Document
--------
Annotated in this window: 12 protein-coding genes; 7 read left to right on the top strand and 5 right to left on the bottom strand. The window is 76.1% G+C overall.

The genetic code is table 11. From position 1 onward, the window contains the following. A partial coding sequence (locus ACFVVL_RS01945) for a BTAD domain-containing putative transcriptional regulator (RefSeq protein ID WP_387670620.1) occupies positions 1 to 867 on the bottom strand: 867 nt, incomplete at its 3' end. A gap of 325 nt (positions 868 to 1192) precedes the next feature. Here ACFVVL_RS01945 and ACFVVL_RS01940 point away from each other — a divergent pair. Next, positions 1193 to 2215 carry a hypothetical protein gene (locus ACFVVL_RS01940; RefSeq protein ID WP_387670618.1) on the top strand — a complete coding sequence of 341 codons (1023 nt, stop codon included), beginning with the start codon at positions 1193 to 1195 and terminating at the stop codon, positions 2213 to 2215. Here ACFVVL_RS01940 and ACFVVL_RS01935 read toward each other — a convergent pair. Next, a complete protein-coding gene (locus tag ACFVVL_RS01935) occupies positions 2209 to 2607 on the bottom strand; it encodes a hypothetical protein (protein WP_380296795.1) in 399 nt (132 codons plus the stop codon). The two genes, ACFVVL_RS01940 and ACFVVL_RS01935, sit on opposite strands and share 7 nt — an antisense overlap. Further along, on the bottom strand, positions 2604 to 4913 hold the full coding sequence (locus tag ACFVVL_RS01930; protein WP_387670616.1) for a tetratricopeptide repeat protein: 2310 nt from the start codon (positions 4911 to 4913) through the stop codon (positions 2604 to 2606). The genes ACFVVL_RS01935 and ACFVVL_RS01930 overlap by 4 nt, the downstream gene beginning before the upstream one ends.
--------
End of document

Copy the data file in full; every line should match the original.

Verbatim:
Annotated in this window: 12 protein-coding genes; 7 read left to right on the top strand and 5 right to left on the bottom strand. The window is 76.1% G+C overall.

The genetic code is table 11. From position 1 onward, the window contains the following. A partial coding sequence (locus ACFVVL_RS01945) for a BTAD domain-containing putative transcriptional regulator (RefSeq protein ID WP_387670620.1) occupies positions 1 to 867 on the bottom strand: 867 nt, incomplete at its 3' end. A gap of 325 nt (positions 868 to 1192) precedes the next feature. Here ACFVVL_RS01945 and ACFVVL_RS01940 point away from each other — a divergent pair. Next, positions 1193 to 2215 carry a hypothetical protein gene (locus ACFVVL_RS01940; RefSeq protein ID WP_387670618.1) on the top strand — a complete coding sequence of 341 codons (1023 nt, stop codon included), beginning with the start codon at positions 1193 to 1195 and terminating at the stop codon, positions 2213 to 2215. Here ACFVVL_RS01940 and ACFVVL_RS01935 read toward each other — a convergent pair. Next, a complete protein-coding gene (locus tag ACFVVL_RS01935) occupies positions 2209 to 2607 on the bottom strand; it encodes a hypothetical protein (protein WP_380296795.1) in 399 nt (132 codons plus the stop codon). The two genes, ACFVVL_RS01940 and ACFVVL_RS01935, sit on opposite strands and share 7 nt — an antisense overlap. Further along, on the bottom strand, positions 2604 to 4913 hold the full coding sequence (locus tag ACFVVL_RS01930; protein WP_387670616.1) for a tetratricopeptide repeat protein: 2310 nt from the start codon (positions 4911 to 4913) through the stop codon (positions 2604 to 2606). The genes ACFVVL_RS01935 and ACFVVL_RS01930 overlap by 4 nt, the downstream gene beginning before the upstream one ends.